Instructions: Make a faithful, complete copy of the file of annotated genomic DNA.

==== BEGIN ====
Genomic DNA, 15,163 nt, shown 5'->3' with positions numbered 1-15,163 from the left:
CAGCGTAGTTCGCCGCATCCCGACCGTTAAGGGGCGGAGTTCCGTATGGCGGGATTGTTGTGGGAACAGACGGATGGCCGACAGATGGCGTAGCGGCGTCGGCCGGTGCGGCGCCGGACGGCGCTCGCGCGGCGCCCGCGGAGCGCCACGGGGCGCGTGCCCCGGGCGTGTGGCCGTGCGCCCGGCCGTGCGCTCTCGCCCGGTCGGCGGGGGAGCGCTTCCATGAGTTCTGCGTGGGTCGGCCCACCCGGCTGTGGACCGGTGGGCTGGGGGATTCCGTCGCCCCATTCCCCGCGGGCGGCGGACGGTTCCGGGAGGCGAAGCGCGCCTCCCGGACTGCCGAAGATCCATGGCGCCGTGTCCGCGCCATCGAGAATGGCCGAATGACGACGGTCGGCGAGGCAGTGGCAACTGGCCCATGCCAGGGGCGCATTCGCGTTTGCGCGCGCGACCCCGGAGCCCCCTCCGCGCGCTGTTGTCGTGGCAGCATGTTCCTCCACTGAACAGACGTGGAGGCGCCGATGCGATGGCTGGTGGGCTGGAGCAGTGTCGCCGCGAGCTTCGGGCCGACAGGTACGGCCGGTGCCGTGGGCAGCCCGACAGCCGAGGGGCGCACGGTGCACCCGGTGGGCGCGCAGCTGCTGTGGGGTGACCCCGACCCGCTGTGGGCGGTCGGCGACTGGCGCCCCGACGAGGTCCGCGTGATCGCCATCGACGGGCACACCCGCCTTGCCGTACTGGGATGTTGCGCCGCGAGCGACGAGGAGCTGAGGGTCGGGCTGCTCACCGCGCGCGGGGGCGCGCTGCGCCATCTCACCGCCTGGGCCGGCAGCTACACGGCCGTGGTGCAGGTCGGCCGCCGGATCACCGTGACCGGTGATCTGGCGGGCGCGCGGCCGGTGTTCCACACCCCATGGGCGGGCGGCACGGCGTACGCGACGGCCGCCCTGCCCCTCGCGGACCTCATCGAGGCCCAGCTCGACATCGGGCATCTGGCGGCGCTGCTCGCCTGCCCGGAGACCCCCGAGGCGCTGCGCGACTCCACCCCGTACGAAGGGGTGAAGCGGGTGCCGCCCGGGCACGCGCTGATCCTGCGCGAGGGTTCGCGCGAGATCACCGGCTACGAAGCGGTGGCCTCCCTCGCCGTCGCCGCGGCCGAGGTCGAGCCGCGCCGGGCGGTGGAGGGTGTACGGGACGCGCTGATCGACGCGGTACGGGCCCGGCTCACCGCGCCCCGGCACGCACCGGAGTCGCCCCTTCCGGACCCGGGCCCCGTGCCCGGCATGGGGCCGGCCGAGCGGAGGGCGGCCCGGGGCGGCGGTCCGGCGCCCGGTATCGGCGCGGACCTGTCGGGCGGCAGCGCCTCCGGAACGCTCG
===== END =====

Genomic DNA, 15,163 nt, shown 5'->3' with positions numbered 1-15,163 from the left:
CAGCGTAGTTCGCCGCATCCCGACCGTTAAGGGGCGGAGTTCCGTATGGCGGGATTGTTGTGGGAACAGACGGATGGCCGACAGATGGCGTAGCGGCGTCGGCCGGTGCGGCGCCGGACGGCGCTCGCGCGGCGCCCGCGGAGCGCCACGGGGCGCGTGCCCCGGGCGTGTGGCCGTGCGCCCGGCCGTGCGCTCTCGCCCGGTCGGCGGGGGAGCGCTTCCATGAGTTCTGCGTGGGTCGGCCCACCCGGCTGTGGACCGGTGGGCTGGGGGATTCCGTCGCCCCATTCCCCGCGGGCGGCGGACGGTTCCGGGAGGCGAAGCGCGCCTCCCGGACTGCCGAAGATCCATGGCGCCGTGTCCGCGCCATCGAGAATGGCCGAATGACGACGGTCGGCGAGGCAGTGGCAACTGGCCCATGCCAGGGGCGCATTCGCGTTTGCGCGCGCGACCCCGGAGCCCCCTCCGCGCGCTGTTGTCGTGGCAGCATGTTCCTCCACTGAACAGACGTGGAGGCGCCGATGCGATGGCTGGTGGGCTGGAGCAGTGTCGCCGCGAGCTTCGGGCCGACAGGTACGGCCGGTGCCGTGGGCAGCCCGACAGCCGAGGGGCGCACGGTGCACCCGGTGGGCGCGCAGCTGCTGTGGGGTGACCCCGACCCGCTGTGGGCGGTCGGCGACTGGCGCCCCGACGAGGTCCGCGTGATCGCCATCGACGGGCACACCCGCCTTGCCGTACTGGGATGTTGCGCCGCGAGCGACGAGGAGCTGAGGGTCGGGCTGCTCACCGCGCGCGGGGGCGCGCTGCGCCATCTCACCGCCTGGGCCGGCAGCTACACGGCCGTGGTGCAGGTCGGCCGCCGGATCACCGTGACCGGTGATCTGGCGGGCGCGCGGCCGGTGTTCCACACCCCATGGGCGGGCGGCACGGCGTACGCGACGGCCGCCCTGCCCCTCGCGGACCTCATCGAGGCCCAGCTCGACATCGGGCATCTGGCGGCGCTGCTCGCCTGCCCGGAGACCCCCGAGGCGCTGCGCGACTCCACCCCGTACGAAGGGGTGAAGCGGGTGCCGCCCGGGCACGCGCTGATCCTGCGCGAGGGTTCGCGCGAGATCACCGGCTACGAAGCGGTGGCCTCCCTCGCCGTCGCCGCGGCCGAGGTCGAGCCGCGCCGGGCGGTGGAGGGTGTACGGGACGCGCTGATCGACGCGGTACGGGCCCGGCTCACCGCGCCCCGGCACGCACCGGAGTCGCCCCTTCCGGACCCGGGCCCCGTGCCCGGCATGGGGCCGGCCGAGCGGAGGGCGGCCCGGGGCGGCGGTCCGGCGCCCGGTATCGGCGCGGACCTGTCGGGCGGCAGCGCCTCCGGAACGCTCG